Was the process of integration of Central European countries improvised or poorly organized? Has there been any hiccups? Of course. But, was it “a mistake”? Quite the contrary. As Andrew Michta notes: “Today, NATO enlargement may be seen to have been an obvious pathway to security in post-communist countries and as a means of stabilizing the ‘grey zone of Europe.’ While scholars and analysts continue to debate the actual scope and phases of the process, few seem to question its overall political utility… ”. The commitment of the United States in favor of enlargement was not a mistake, but a choice which reflected the traditions of American foreign policy since 1945. As Mira Rapp-Hooper reminds us in her last book: “The overarching purpose of alliances has not changed: They should help the United States prevent a hostile hegemon from dominating Eurasia.” However, these remarks also reflect what Henry Kissinger said at the end of the 1990s: “Our security is inextricably linked with Europe’s and now that Soviet power has receded from the center of the Continent, the North Atlantic Treaty Organization needs to adapt itself to the consequences of its success.”
Finally, we can add that the enlargement of NATO also responded to a broader politico-strategic logic. As Canada recalled at the time, the Alliance’s vocation, according to Article 2 of the Charter, is “to develop peaceful and friendly international relations, while strengthening their institutions, and ensuring a better understanding of the principles on which these institutions were founded.” In other words, far from being just a purely military organization, NATO is also a tool to promote international cooperation and the strengthening of democratic institutions, which was useful for engaging the former eastern countries in the context of post-Cold War Europe.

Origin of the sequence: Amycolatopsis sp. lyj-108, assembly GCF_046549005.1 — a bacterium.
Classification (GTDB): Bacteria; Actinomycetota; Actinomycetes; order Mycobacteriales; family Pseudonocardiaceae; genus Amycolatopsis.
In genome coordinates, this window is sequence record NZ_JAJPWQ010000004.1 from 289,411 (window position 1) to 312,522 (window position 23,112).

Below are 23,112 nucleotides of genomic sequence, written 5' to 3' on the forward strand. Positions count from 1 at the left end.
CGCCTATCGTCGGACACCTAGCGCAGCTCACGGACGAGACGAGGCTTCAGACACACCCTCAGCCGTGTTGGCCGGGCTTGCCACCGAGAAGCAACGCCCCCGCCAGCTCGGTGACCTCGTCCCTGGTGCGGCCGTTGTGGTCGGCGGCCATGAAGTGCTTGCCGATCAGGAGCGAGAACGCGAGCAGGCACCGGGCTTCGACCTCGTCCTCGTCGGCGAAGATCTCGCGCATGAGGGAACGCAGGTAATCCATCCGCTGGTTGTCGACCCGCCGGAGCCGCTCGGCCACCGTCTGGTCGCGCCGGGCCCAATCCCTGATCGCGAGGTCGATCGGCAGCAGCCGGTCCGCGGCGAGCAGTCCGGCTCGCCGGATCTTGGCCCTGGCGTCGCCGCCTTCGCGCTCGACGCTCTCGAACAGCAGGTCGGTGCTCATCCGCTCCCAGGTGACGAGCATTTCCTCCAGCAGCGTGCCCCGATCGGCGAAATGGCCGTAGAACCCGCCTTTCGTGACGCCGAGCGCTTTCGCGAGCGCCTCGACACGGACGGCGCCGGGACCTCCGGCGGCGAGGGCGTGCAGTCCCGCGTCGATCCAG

While the geopolitical logic behind NATO enlargement is sound, the main argument against expansion still needs to be examined. According to its critics, the integration of the Central European countries into the Alliance, threatening the security of Russia in its backyard, is one, if not the main cause, of the tensions which again pit Moscow against the West. If it is true that the Russia of Vladimir Putin has once again become fundamentally hostile to the United States and to all that the West symbolizes, can we really say that the enlargement of NATO is at the source of the changes that have affected Russian politics for 20 years? Unlikely. Indeed, the humiliation represented by the liberation of the countries of Central Europe from the Soviet yoke in 1988-1989 and the breakup of the USSR in 1991 was not caused by the Alliance, nor by the the economic chaos that Russia experienced in the 1990s, nor the endemic corruption of the elites. The shift to the right in Russian opinion, including growing hostility to the West, also preceded the Alliance’s enlargement by several years. This nationalist withdrawal is reminiscent of the complex and contradictory relationship that Russia has historically maintained with the West from Peter the Great to Vladimir Putin, a relationship coloured by fascination and proud resentment. This is reflected by pendulum-like arc that Russian foreign policy has travelled for centuries between hostility and attraction to the West. The enlargement of the Alliance certainly played a significant role in the symbolic humiliation of the former superpower, but it must be emphasized that the causes of Russia’s authoritarian turn and what some call the ‘new cold war’ must be sought elsewhere than in NATO enlargement.
The three preceding arguments should obviously not lead us to ignore the problems raised by enlargement. Since the start of the last decade, the Alliance has indeed faced two new threats, one internal and political, the other external, and of a more military nature.
Towards a Separation From NATO?